The ultimate summer road trip (cont.)
Lowell, Mass. -- Lowell Spinners vs. Jamestown Jammers, 5:05 p.m., LeLacheur Park
After the Quad Cities fireworks, you'll need to pull an all-nighter driving all the way to Lowell, Mass., where you're expected to help fill LeLacheur Park for consecutive sellout No. 318 -- a stunning streak dating back to 2006. It'll be worth it, however. Besides your standard-issue Sox fanaticism, the Spinners are renowned for highbrow bobbleheads (besides Jacoby Ellsbury, they've featured Jack Kerouac and artist James Whistler) and lowbrow promos (Birth Night, where the first pregnant woman to give birth wins a year's supply of diapers).
Portland, Maine -- Portland Sea Dogs vs. Reading Phillies, 1 p.m., Hadlock Field
Fenway may be its own creature -- "a lyric little bandbox of a ballpark," as John Updike once wrote -- but Hadlock Field is at least a reasonable facsimile. The next rung of the Red Sox farm ladder brings you to the home of the Portland Sea Dogs, which features the "Maine Monster," a 37-foot wall in left. There's even the signature Coke bottle and Citgo sign.
Altoona, Pa. -- Altoona Curve vs. Harrisburg Senators, 7:05 p.m., Blair County Ballpark
Altoona, Pa., doesn't show up on many people's vacation lists, and it's hard to blame them when the ballpark's most famous promotion is called "Awful Night." Luckily, names can be deceiving. Show up to the park early (gates open at 4:30) and enjoy what's billed as the "Worseest Ever," a classically minor league paradigm shift wherein batting averages are recorded as "fail averages," scoreboards record errors instead of homers and the giveaway has been bubble wrap and color photos of the GM's newly excised gall bladder.
Aberdeen, Md. -- Aberdeen IronBirds vs. Auburn Doubledays, 7:05 p.m. Ripken Stadium
When the IronBirds play at home, they claim an audience of about 6,000 fans per game -- approximately 40 percent of the city of Aberdeen's total population. In fact, just how popular is Cal Ripken Jr.? The team he molded in his image has sold out every game since he moved the Orioles' Class A affiliate from Utica, N.Y. to their new ballpark in 2002.
Staten Island, N.Y. -- Staten Island Yankees vs. Oneonta Tigers, 7 p.m., Richmond County Bank Ballpark at St. George
The Baby Bombers have the pinstripes of their older brothers in the Bronx and even something better: a view. The Richmond County Bank Ballpark takes full advantage of the southern-most borough's waterfront trappings, complete with the real Statue of Liberty beyond the outfield buttressed by the lower Manhattan skyline (and a little New Jersey). The promos also reflect the ethnic diversity of the city, with heritage nights honoring fans of Irish, Jewish, Japanese, Mexican and Italian descents.
Cape Cod, Mass. -- Cape Cod League, Multiple games, Multiple stadiums
The Cape Cod League is the most prestigious summer wood-bat league for college players in America, and in the 2007 Amateur Draft alone, a stunning 222 former Cape Leaguers were selected -- including picks Nos. 4, 5, 6 and 7. In existence since 1885, in fact, roughly 1 in every 7 MLB players today have cut their teeth along the coast's 10 teams, from Wareham (the Gatemen) to Hyannis (the Mets) to Chatham (the A's). By the way: as if it were designed with college kids in mind, admission to all the games is free.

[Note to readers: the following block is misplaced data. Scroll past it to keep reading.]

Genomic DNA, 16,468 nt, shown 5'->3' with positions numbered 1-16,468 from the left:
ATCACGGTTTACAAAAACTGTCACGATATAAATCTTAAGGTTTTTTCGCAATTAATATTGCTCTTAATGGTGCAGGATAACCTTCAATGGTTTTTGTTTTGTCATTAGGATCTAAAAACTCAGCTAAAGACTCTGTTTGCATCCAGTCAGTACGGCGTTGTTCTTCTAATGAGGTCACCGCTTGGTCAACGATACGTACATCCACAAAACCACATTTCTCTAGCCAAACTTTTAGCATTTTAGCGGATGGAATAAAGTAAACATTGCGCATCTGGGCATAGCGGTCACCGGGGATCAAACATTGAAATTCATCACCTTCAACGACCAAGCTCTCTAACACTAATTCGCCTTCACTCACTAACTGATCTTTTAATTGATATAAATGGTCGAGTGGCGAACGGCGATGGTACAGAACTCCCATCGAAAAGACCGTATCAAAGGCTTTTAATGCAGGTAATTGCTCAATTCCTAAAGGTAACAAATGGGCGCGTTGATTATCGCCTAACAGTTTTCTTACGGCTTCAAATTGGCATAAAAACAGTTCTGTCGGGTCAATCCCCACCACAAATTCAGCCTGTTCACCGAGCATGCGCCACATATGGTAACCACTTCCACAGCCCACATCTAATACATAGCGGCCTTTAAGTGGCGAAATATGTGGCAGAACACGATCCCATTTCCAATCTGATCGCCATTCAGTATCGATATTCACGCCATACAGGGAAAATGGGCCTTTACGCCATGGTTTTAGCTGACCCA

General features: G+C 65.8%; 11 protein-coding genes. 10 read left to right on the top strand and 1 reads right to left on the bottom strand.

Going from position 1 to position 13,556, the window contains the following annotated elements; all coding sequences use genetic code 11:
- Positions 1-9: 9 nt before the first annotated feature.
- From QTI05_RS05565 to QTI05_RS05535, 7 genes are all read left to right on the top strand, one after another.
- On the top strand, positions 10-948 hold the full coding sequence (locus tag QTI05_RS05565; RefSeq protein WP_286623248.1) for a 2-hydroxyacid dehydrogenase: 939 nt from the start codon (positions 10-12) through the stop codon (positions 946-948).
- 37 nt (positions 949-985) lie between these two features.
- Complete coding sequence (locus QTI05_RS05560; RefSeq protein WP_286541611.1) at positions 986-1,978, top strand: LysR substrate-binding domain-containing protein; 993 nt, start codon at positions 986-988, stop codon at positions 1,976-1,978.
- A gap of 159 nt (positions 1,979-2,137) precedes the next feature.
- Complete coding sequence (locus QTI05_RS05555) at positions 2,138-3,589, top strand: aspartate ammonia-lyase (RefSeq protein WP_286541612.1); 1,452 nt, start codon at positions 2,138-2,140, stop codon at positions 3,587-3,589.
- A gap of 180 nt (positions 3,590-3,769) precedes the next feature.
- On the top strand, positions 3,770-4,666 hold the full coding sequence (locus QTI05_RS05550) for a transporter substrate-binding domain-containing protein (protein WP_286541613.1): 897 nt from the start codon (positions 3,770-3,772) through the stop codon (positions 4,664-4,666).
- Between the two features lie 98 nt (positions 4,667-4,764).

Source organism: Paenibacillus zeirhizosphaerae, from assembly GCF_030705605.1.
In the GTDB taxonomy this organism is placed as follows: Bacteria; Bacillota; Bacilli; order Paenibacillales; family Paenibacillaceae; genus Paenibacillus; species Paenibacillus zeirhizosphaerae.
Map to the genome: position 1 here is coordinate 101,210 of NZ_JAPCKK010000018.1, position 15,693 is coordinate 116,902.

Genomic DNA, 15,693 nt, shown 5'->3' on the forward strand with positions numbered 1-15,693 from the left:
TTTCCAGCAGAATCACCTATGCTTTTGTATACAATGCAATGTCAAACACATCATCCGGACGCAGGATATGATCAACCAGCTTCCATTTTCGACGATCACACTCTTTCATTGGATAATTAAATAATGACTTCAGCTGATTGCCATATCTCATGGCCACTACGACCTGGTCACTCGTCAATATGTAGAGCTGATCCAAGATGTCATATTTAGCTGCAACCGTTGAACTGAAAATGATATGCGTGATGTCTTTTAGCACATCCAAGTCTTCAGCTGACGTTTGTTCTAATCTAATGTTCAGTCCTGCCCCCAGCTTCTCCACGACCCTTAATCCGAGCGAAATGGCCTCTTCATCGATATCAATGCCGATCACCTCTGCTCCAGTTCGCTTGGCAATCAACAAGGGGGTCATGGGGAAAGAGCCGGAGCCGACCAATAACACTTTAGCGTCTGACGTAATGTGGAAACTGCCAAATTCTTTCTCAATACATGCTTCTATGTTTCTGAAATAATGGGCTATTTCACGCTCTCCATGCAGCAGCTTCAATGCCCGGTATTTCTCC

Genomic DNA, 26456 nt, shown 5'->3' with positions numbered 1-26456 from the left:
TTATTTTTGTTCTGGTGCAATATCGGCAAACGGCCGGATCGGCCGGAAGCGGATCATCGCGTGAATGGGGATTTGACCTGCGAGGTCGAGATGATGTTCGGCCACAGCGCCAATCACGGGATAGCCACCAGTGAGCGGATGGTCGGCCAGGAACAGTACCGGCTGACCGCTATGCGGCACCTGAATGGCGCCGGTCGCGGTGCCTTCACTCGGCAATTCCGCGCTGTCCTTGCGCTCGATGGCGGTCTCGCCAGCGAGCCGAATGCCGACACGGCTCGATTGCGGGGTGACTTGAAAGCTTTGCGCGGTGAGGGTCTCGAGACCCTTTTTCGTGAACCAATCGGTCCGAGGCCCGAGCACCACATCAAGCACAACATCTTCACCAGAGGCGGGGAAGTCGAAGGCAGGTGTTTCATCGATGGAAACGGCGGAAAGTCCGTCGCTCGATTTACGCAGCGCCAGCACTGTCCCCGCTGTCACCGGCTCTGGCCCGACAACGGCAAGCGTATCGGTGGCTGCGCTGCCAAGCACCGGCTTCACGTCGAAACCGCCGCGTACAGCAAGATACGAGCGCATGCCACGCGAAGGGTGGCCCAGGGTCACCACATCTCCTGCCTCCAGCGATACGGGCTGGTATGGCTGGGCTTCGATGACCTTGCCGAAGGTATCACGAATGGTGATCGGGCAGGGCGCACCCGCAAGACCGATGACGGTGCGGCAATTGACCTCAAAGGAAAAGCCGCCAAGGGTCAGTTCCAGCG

Brooklyn, N.Y. -- Brooklyn Cyclones vs. State College Spikes, 6 p.m., Keyspan Park
Keyspan Park isn't Ebbets Field, but forgive Brooklynites for perhaps trying to convince themselves that it is. Upon opening at a capacity of 6,500 in 2001, fan demand actually compelled Cyclones brass to add another 1,000 seats, and the Mets farm team has paced the New York Penn League in attendance every year since. One face who's found success above the boardwalk? Manager and former Mets third baseman Edgardo Alfonzo, who happens to be the most successful manager in team history (106 wins, a co-championship and a .671 winning percentage).
Durham, N.C. -- Durham Bulls vs. Rochester Red Wings, 5:05 p.m., Durham Bulls Athletic Park
Thanks to Kevin Costner, Tim Robbins and Bull Durham, the most famous minor league team in America is housed in -- you guessed it -- North Carolina's Durham Bulls Athletic Park. (Locals call it "D-BAP.") There's no Crash Davis or Nuke LaLoosh, but one feature is true to life: the famous bull located beyond the outfield. If any player hits said steer with a home run, the batter and one lucky fan each win a free steak dinner.
Charleston, S.C. -- Charleston RiverDogs vs. West Virginia Power, 7:05 p.m., Joseph P. Riley, Jr. Park
A team under the creative control of Mike Veeck guarantees fun. The team has had "Nobody Night" (no fans allowed until the game became official, thus setting the lowest single-game attendance record at zero) and "Silent Night" (just what it sounds like), though "Tonya Harding Bat Night" didn't go over all too well. But now, there's another dimension. The team co-owned by Bill Murray is reaping the benefits of the Yankees' newly stocked farm system -- and you might actually see these guys make it to the Stadium one day.
Elizabethton, Tenn. -- Elizabethton Twins vs. Greensboro Grasshoppers, 7 p.m., Joe O'Brien Stadium
Appalachian State's felling of Michigan last year primarily taught us two things: one, don't underestimate the little guy; and two, Appalachian is pronounced APP-a-LATCH-ian. Put this knowledge to work when you visit your reigning Appalachian League champion Elizabethton Twins, who play in Joe O'Brien Stadium, a 2,000-seat bandbox nestled in eastern Tennessee.